A causal relationship between blaring music and hearing damage may not exist.
According to endless scientific research, prolonged exposure to loud noises leads to serious hearing damage. Studies performed on rodents suggest that loud noises could “permanently damage nerve and hair cells in the ear.” Audiologists are constantly warning people about festivals, earbuds, and blaring car stereos.
Accordingly, earplugs are increasingly being worn, lest we lose our hearing in older age. In fact, to avoid permanent damage among young people, one Dutch town has given sixteen-year-olds earplugs for free.
But what if attending dance clubs and music festivals doesn’t truly damage our hearing?
According to new research, maybe it doesn’t.
Dr. Colleen Le Prell is a Professor of Hearing Science at the University of Texas at Dallas. Her study looked at whether a causal relationship existed between “recreational noise exposure” and “auditory functions” in humans.
Le Prell and her research team found that among young adults who attended “loud events” (like dance clubs and music festivals), no evidence of auditory nerve injury or permanent hearing difficulties existed.
The research team recorded how much time each person spent at common recreational events. Using a smartphone app, participants would record how loud each event was.
Le Prell subsequently spoke with a local NBC affiliate about the study’s results.
“For the typical young person going to common recreational events, [research] suggests that they’re not the primary group that’s going to be at risk for damage.”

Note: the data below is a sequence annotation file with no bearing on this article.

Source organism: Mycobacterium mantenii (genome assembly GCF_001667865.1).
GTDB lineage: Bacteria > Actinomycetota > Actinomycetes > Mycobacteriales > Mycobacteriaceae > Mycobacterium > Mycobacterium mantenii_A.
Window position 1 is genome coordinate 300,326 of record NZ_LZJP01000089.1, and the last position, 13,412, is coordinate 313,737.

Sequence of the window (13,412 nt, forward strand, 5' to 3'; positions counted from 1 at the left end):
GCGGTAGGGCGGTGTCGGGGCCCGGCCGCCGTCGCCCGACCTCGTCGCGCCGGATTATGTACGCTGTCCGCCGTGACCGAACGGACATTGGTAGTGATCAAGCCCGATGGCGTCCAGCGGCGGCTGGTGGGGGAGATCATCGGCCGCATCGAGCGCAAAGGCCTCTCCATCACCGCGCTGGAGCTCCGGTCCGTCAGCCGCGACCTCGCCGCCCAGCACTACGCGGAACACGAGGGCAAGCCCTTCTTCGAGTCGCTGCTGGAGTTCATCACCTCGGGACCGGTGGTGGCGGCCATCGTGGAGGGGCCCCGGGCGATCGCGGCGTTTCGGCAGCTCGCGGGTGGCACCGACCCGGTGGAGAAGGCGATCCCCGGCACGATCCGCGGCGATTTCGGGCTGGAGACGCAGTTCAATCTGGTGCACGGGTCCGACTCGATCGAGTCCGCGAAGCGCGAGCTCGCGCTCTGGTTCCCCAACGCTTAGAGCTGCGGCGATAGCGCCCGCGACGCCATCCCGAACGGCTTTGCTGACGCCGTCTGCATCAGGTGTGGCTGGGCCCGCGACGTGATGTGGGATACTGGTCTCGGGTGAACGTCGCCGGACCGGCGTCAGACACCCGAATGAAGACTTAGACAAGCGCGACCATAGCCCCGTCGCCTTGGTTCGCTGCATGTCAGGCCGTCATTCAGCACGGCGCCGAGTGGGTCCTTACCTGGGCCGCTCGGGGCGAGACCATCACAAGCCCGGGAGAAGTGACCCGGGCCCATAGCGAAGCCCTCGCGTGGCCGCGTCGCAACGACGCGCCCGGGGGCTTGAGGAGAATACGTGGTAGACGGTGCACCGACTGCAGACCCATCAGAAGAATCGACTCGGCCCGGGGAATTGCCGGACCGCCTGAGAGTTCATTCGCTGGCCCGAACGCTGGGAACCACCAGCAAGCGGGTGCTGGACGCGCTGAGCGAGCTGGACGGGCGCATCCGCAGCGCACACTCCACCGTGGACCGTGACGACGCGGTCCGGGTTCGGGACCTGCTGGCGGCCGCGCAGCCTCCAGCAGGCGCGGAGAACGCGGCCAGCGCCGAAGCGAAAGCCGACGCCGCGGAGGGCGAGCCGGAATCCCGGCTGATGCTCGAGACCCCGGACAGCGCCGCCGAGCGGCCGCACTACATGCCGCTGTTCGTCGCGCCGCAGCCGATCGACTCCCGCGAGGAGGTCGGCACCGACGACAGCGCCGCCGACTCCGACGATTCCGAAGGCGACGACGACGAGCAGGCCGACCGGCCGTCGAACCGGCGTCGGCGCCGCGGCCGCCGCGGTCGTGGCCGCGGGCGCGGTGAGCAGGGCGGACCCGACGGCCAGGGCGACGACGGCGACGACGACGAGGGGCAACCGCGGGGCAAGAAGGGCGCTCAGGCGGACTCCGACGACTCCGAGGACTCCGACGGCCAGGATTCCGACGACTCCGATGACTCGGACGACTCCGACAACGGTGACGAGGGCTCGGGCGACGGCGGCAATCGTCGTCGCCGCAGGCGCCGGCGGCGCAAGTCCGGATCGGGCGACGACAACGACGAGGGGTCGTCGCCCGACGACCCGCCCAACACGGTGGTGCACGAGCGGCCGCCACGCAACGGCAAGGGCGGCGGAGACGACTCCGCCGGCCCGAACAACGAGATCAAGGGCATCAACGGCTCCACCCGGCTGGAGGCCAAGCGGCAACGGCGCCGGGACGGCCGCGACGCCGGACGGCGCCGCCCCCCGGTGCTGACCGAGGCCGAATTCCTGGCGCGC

Researchers conducted sessions prior to and after exposure to these events.
They found that recreational activities like heading to dance clubs or music festivals only caused temporary hearing damage. Le Prell and her team observed a 24-hour “threshold shift” in hearing that would ultimately disappear a week later. No evidence existed of neural injury following these recreational events.
Discussing the potentially groundbreaking results, Le Prell noted,
“One of the surprising findings from this study was that even the subjects who had extreme exposure — two subjects who went to a music festival with 16 hours of exposure at 101 to 103 dBA [A-weighted decibels], which is around 1,000 percent of the daily occupational noise limit — had only temporary changes on some functional tests, with no evidence of permanent pathology.”
The study, published in open-access journal Frontiers in Neuroscience, marks the first report to “prospectively monitor potential hearing change.” Previous studies have only retrospectively examined hearing change based on “self-reported noise exposure history.”
You can check out a summary of Le Prell’s study here.
Image by Michaelwojcik2 (CC by 4.0)